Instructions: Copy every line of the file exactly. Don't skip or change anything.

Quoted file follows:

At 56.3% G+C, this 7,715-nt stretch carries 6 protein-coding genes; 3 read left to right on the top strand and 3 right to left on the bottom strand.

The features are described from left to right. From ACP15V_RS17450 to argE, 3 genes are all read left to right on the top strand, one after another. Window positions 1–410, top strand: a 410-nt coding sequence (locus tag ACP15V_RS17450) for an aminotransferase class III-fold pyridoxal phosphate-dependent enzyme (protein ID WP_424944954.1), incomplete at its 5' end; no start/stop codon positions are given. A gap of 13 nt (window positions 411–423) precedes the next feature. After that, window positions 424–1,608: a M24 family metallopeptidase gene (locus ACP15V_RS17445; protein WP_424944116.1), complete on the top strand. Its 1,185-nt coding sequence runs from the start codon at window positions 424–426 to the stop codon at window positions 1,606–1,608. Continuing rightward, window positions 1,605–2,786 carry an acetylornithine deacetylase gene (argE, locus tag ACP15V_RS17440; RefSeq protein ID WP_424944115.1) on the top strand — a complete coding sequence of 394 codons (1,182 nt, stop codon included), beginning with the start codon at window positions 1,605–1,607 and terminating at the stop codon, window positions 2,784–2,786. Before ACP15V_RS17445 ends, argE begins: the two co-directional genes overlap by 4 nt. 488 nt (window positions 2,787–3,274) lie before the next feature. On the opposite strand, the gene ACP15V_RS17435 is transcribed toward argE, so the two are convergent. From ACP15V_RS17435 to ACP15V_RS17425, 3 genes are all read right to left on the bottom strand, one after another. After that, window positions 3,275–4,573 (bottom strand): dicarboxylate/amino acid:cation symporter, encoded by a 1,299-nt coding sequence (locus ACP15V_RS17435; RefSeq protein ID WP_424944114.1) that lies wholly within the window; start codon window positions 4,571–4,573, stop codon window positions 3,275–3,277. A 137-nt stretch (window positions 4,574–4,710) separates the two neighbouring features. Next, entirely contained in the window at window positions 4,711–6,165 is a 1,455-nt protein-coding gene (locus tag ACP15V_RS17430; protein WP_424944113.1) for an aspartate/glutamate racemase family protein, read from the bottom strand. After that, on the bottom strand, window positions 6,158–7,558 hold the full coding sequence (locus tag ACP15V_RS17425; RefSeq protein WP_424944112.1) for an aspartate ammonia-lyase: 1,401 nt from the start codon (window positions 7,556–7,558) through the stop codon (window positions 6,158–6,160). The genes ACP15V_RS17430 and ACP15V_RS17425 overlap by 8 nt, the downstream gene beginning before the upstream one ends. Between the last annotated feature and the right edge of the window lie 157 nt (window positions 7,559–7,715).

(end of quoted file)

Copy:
At 56.3% G+C, this 7,715-nt stretch carries 6 protein-coding genes; 3 read left to right on the top strand and 3 right to left on the bottom strand.

The features are described from left to right. From ACP15V_RS17450 to argE, 3 genes are all read left to right on the top strand, one after another. Window positions 1–410, top strand: a 410-nt coding sequence (locus tag ACP15V_RS17450) for an aminotransferase class III-fold pyridoxal phosphate-dependent enzyme (protein ID WP_424944954.1), incomplete at its 5' end; no start/stop codon positions are given. A gap of 13 nt (window positions 411–423) precedes the next feature. After that, window positions 424–1,608: a M24 family metallopeptidase gene (locus ACP15V_RS17445; protein WP_424944116.1), complete on the top strand. Its 1,185-nt coding sequence runs from the start codon at window positions 424–426 to the stop codon at window positions 1,606–1,608. Continuing rightward, window positions 1,605–2,786 carry an acetylornithine deacetylase gene (argE, locus tag ACP15V_RS17440; RefSeq protein ID WP_424944115.1) on the top strand — a complete coding sequence of 394 codons (1,182 nt, stop codon included), beginning with the start codon at window positions 1,605–1,607 and terminating at the stop codon, window positions 2,784–2,786. Before ACP15V_RS17445 ends, argE begins: the two co-directional genes overlap by 4 nt. 488 nt (window positions 2,787–3,274) lie before the next feature. On the opposite strand, the gene ACP15V_RS17435 is transcribed toward argE, so the two are convergent. From ACP15V_RS17435 to ACP15V_RS17425, 3 genes are all read right to left on the bottom strand, one after another. After that, window positions 3,275–4,573 (bottom strand): dicarboxylate/amino acid:cation symporter, encoded by a 1,299-nt coding sequence (locus ACP15V_RS17435; RefSeq protein ID WP_424944114.1) that lies wholly within the window; start codon window positions 4,571–4,573, stop codon window positions 3,275–3,277. A 137-nt stretch (window positions 4,574–4,710) separates the two neighbouring features. Next, entirely contained in the window at window positions 4,711–6,165 is a 1,455-nt protein-coding gene (locus tag ACP15V_RS17430; protein WP_424944113.1) for an aspartate/glutamate racemase family protein, read from the bottom strand. After that, on the bottom strand, window positions 6,158–7,558 hold the full coding sequence (locus tag ACP15V_RS17425; RefSeq protein WP_424944112.1) for an aspartate ammonia-lyase: 1,401 nt from the start codon (window positions 7,556–7,558) through the stop codon (window positions 6,158–6,160). The genes ACP15V_RS17430 and ACP15V_RS17425 overlap by 8 nt, the downstream gene beginning before the upstream one ends. Between the last annotated feature and the right edge of the window lie 157 nt (window positions 7,559–7,715).